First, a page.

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Graphene is the world's strongest, thinnest and most conductive material, made from carbon. Graphene's remarkable properties enable exciting new applications in electronics, solar panels, batteries, medicine, aerospace, 3D printing and more!

Recent graphene News

Chinese company announces new graphene-based batteries project

Aug 21, 2017

Shanxi Leqi Graphene Technology, a Chinese company working on graphene applications, announced a new graphene-based batteries project. The project will reportedly be divided into 2 phases: a graphene composite conductive paste project with a capacity of 7,500 tpy (expected to start pilot production in December 2017), and a second phase in which the Company will develop a graphene lithium NCA battery anode material, expected to start in July 2018 and reach pilot production in early 2019.

Reports say that the first phase received a total investment of 100 million RMB (almost $15 million USD), and phase 2 secured 200 million RMB (almost $30 million USD).

Researchers deem graphene biocompatible and proceed to grow graphene "fuzz"

Aug 19, 2017

Researchers at Carnegie Mellon University have determined that graphene is safe for neurons and non-neuronal cells and has long-term biocompatibility — opening the door for use in devices that interface with the nervous system. Following this new finding, the research team will begin to use graphene with different types of tissues to better understand cell physiology.

In a separate study, the team also found it was possible to grow graphene “fuzz”: a special kind of graphene in 3D. This was achieved by first creating a mesh of nanowires made of silicon, which acted as a surface for the graphene to grow on. Then, the team exposed the mesh to methane plasma, which resulted in carbon separating from the methane and depositing onto the mesh, forming graphene. After using various levels of methane plasma and letting the mesh “cook” for various lengths of time, the research team began to see tiny flakes or “fuzz” of graphene growing off the surface of the silicon nanowires. Unlike previous studies, the graphene was reportedly growing in three dimensions.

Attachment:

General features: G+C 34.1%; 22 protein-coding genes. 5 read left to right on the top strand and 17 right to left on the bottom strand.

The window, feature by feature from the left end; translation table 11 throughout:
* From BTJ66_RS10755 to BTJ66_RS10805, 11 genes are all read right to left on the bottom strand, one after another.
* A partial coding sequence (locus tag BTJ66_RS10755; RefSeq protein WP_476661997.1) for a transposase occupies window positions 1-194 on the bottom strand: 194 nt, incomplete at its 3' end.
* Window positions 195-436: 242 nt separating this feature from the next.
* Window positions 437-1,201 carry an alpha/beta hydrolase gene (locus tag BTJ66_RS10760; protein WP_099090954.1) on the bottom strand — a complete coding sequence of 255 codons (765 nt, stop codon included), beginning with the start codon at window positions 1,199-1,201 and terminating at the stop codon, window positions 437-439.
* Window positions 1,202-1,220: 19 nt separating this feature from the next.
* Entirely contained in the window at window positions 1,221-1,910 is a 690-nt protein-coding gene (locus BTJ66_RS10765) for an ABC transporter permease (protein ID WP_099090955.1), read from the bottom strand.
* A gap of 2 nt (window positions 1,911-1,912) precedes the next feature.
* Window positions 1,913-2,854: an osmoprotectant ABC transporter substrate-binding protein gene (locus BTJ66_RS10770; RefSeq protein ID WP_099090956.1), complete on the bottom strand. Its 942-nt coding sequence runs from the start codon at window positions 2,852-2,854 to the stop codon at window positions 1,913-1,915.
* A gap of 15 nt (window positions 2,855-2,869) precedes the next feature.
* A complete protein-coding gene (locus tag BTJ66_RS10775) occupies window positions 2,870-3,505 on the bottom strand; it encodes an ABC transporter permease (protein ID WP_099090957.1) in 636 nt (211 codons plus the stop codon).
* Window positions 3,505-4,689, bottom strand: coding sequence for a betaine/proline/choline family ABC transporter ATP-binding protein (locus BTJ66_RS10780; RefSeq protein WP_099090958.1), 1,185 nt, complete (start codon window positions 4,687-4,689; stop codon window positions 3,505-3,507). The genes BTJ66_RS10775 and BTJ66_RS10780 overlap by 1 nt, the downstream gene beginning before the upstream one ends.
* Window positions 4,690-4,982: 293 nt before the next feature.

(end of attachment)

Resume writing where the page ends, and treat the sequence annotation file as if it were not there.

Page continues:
Carbonated water can help in extracting graphene from its substrate

Aug 19, 2017

Researchers at the University of Illinois at Urbana-Champaign have discovered a new use for soda water - they designed a cleaner and more environmentally friendly method to isolate graphene using carbon dioxide (CO2) in the form of carbonic acid as the electrolyte solution.

Soda water helps extract graphene from substrate image

Graphene is often synthesized by using chemical vapor deposition onto a metal substrate, typically copper foil. The issue of separating it from the metal substrate can be extremely tricky. This typically involves either dissolving away the high-purity metal or delaminating it from the substrate - which require the use of harsh chemicals that leave stubborn residue. The ultra-thin graphene also needs to be coated with a polymer support layer such as polycarbonate or PMMA (poly methyl methacrylate), which requires the use of often toxic and carcinogenic solvents.